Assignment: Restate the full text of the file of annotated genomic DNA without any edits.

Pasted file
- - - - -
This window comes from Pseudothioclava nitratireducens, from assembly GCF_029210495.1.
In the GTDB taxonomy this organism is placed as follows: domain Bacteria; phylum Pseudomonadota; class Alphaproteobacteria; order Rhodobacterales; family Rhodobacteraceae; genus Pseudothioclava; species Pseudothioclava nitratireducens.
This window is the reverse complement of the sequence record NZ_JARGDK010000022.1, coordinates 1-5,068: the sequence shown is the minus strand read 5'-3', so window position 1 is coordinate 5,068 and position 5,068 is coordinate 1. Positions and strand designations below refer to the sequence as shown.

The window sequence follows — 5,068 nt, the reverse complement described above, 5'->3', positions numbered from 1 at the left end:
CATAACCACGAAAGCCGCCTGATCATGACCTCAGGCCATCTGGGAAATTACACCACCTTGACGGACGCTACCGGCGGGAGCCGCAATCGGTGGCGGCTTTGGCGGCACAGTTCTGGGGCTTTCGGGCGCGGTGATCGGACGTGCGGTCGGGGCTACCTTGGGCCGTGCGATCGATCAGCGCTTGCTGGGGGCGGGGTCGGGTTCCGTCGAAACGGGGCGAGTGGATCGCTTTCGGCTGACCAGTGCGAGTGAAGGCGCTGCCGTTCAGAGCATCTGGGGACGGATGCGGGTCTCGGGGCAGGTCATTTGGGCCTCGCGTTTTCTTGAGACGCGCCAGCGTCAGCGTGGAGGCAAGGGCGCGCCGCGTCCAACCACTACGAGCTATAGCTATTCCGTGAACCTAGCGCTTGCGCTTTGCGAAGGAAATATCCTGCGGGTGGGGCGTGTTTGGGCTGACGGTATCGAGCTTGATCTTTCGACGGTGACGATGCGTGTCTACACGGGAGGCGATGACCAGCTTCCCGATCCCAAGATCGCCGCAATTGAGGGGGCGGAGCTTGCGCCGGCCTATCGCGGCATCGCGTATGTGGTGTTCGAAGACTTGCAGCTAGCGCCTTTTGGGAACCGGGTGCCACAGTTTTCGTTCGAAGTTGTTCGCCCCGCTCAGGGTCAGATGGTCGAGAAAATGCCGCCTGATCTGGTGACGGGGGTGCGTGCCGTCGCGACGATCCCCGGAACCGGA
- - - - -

This window comes from Pseudothioclava nitratireducens, from assembly GCF_029210495.1.
In the GTDB taxonomy this organism is placed as follows: domain Bacteria; phylum Pseudomonadota; class Alphaproteobacteria; order Rhodobacterales; family Rhodobacteraceae; genus Pseudothioclava; species Pseudothioclava nitratireducens.
This window is the reverse complement of the sequence record NZ_JARGDK010000022.1, coordinates 1-5,068: the sequence shown is the minus strand read 5'-3', so window position 1 is coordinate 5,068 and position 5,068 is coordinate 1. Positions and strand designations below refer to the sequence as shown.

The window sequence follows — 5,068 nt, the reverse complement described above, 5'->3', positions numbered from 1 at the left end:
CATAACCACGAAAGCCGCCTGATCATGACCTCAGGCCATCTGGGAAATTACACCACCTTGACGGACGCTACCGGCGGGAGCCGCAATCGGTGGCGGCTTTGGCGGCACAGTTCTGGGGCTTTCGGGCGCGGTGATCGGACGTGCGGTCGGGGCTACCTTGGGCCGTGCGATCGATCAGCGCTTGCTGGGGGCGGGGTCGGGTTCCGTCGAAACGGGGCGAGTGGATCGCTTTCGGCTGACCAGTGCGAGTGAAGGCGCTGCCGTTCAGAGCATCTGGGGACGGATGCGGGTCTCGGGGCAGGTCATTTGGGCCTCGCGTTTTCTTGAGACGCGCCAGCGTCAGCGTGGAGGCAAGGGCGCGCCGCGTCCAACCACTACGAGCTATAGCTATTCCGTGAACCTAGCGCTTGCGCTTTGCGAAGGAAATATCCTGCGGGTGGGGCGTGTTTGGGCTGACGGTATCGAGCTTGATCTTTCGACGGTGACGATGCGTGTCTACACGGGAGGCGATGACCAGCTTCCCGATCCCAAGATCGCCGCAATTGAGGGGGCGGAGCTTGCGCCGGCCTATCGCGGCATCGCGTATGTGGTGTTCGAAGACTTGCAGCTAGCGCCTTTTGGGAACCGGGTGCCACAGTTTTCGTTCGAAGTTGTTCGCCCCGCTCAGGGTCAGATGGTCGAGAAAATGCCGCCTGATCTGGTGACGGGGGTGCGTGCCGTCGCGACGATCCCCGGAACCGGA